Following in the footsteps of his father, Chad Henderson, both in his career and in his hobbies, young-gun Jackson Henderson recently completed a slick new small-tire build that will carry him forward in the Ultra Street ranks.
A fifth-generation farmer, 24-year-old Jackson works alongside his father during the day at their family-owned Henderson Farms in northern Alabama. Jackson grew up shadowing Chad both on the 8,000-plus acre property and at the dragstrip. A lifelong racer, Chad is well known for successfully campaigning his Buick Grand National in Limited Drag Radial and his passion for big horsepower trickled down to his son, as well.
Jackson grew up racing in the Junior Dragster ranks, and when he turned 16, his dad gave him a 1972 Chevy Nova that he has been running in the 6.0 Index class ever since. “We thought it would be cool to have two Grand Nationals, so we bought this car [a 1987 Buick Grand National] and have been building it for the last four years,” noted Jackson, who brought the beautiful black G-body home on Friday, February 10, 2023.
During that time, the GN had been safely tucked away at Chris Terry Racing in Trinity, Alabama, where it was stripped down and reborn in all its new glory. Terry fabricated the still-to-be-officially-certified 25.2 SFI cage to be both structural and safe for Jackson, and all of the odds and ends that comprise a racecar were painstakingly taken care of, all the way down to the Stroud Safety parachute and harnesses.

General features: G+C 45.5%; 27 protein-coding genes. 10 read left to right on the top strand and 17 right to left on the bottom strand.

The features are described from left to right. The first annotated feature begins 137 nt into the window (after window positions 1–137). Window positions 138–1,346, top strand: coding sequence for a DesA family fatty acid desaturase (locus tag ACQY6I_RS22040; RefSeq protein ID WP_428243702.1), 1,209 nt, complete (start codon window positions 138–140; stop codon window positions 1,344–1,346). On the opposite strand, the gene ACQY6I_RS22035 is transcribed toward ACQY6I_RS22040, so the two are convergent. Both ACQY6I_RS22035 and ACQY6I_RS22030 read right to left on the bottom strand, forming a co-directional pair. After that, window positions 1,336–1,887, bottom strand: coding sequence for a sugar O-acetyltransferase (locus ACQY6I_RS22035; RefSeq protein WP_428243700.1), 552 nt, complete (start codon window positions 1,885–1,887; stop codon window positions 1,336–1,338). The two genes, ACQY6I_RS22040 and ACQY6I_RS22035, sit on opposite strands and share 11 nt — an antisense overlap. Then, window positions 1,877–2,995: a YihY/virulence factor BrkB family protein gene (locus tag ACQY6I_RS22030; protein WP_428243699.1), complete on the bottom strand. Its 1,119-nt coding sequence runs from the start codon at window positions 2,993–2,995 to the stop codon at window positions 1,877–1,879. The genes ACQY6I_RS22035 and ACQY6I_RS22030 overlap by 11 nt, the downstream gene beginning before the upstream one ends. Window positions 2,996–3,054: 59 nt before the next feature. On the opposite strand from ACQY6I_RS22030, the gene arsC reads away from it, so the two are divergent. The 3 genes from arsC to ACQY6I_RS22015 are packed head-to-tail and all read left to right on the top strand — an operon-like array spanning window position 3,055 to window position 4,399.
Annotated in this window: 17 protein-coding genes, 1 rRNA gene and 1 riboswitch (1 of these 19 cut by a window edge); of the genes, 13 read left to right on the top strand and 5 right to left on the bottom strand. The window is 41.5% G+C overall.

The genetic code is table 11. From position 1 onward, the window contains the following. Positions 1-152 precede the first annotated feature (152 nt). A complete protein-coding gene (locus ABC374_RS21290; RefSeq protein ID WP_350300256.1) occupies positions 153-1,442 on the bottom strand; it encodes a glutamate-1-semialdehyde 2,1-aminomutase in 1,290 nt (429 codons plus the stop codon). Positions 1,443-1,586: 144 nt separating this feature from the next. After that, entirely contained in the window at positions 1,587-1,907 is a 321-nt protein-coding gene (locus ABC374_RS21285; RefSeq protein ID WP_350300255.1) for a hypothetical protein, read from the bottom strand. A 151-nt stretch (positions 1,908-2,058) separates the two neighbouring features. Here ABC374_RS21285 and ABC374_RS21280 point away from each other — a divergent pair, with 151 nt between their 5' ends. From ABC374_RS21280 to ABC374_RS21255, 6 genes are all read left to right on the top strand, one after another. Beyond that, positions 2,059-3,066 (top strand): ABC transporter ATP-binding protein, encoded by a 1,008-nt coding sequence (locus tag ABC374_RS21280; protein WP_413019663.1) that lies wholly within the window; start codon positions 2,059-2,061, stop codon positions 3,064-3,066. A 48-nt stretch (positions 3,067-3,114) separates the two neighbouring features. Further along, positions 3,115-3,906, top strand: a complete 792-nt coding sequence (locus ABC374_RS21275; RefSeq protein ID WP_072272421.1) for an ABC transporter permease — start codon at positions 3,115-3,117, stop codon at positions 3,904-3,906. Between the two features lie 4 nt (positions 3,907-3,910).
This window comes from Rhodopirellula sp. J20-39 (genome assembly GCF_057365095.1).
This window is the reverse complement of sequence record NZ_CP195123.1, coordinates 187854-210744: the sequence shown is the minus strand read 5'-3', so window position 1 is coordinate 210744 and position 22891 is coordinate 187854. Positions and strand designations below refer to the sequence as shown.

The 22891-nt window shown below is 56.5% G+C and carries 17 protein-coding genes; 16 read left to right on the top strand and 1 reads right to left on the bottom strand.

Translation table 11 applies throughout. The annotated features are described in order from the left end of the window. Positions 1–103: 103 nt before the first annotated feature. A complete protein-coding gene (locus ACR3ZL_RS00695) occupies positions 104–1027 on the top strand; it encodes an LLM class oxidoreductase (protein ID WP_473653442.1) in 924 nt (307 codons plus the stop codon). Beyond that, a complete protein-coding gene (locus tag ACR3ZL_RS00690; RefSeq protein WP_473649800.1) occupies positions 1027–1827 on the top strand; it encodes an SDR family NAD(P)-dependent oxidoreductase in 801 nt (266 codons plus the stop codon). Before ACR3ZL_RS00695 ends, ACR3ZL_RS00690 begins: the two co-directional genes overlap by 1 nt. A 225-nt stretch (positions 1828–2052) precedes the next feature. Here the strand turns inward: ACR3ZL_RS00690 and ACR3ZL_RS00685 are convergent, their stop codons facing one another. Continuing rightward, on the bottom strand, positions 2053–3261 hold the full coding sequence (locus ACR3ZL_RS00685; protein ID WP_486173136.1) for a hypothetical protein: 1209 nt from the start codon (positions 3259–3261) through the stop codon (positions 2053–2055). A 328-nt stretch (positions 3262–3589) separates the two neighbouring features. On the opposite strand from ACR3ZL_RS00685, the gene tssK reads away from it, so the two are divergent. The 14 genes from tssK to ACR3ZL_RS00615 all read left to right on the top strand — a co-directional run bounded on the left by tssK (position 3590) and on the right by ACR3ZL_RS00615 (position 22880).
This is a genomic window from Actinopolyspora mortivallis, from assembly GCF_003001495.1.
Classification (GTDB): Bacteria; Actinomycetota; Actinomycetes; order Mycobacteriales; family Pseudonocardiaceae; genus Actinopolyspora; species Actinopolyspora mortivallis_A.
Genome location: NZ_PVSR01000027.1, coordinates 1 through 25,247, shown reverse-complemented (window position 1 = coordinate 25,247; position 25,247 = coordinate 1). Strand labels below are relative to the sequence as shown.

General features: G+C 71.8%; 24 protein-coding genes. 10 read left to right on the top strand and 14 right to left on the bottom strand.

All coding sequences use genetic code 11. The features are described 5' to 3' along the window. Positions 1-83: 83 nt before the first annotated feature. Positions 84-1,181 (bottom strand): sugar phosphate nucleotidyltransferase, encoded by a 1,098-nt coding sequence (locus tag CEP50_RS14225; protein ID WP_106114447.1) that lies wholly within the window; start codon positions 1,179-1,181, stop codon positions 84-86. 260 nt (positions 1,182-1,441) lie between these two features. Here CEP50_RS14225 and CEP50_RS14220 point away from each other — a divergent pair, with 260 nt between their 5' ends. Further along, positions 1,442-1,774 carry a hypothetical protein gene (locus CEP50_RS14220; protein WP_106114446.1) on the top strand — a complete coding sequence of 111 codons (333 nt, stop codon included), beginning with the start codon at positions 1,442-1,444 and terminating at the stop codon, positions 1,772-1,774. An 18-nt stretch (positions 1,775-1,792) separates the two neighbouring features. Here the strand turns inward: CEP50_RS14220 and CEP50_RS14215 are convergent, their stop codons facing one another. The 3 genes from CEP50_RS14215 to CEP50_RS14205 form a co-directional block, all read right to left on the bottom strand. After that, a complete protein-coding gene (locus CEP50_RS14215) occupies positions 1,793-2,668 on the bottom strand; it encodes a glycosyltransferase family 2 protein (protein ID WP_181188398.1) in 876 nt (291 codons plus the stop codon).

Under the hood, the Henderson family opted to run a small-block, single turbo configuration, and worked with Pete Harrell at Harrell Engine & Dyno in Mooresville, North Carolina, to put together the powerplant. Based on an LS platform, the 321 cubic-inch engine was filled with Ross pistons, R&R connecting rods, a Callies crankshaft, and a “special grind from HED” cam before its Jesel rocker-filled LS7-style heads were topped with a Holley intake manifold.
The combination wasn’t complete without a power adder of some sort, so a 76mm turbocharger was supplied by Jose Zayas at Forced Inductions and plumbed in to effortlessly amp up the small-block’s capabilities.
Producing plenty of power definitely wasn’t a problem for the Buick, but the men wanted to make sure they could harness it as effectively as possible. So, a reverse pattern three-speed Turbo 400 transmission from PTC was paired with the small-block, and joined by a matching PTC converter and Precision Performance Products shifter.
Given that Chad had been in the continuous process of updating his own Grand National over the years, many of his jettisoned parts were upcycled and reused on Jackson’s.
“The whole rearend housing and center section was built by Moser, and we’re using Moser axles with a Precision Shaft Technologies (PST) driveshaft,” added Chad, who was happy to hand over his old parts for his son’s sake.
Similarly, Jackson’s Grand National also uses what his father jokingly refers to as TRZ Motorsports’ “Chad Henderson Kit” which includes all the upper and lower arms as well as a thick anti-roll bar and TRZ’s spindles in the front. Additionally, top-of-the-line Menscer Motorsports shocks and struts were bolted up to help reduce the infamous G-body shuffle and keep Jackson running straight and true.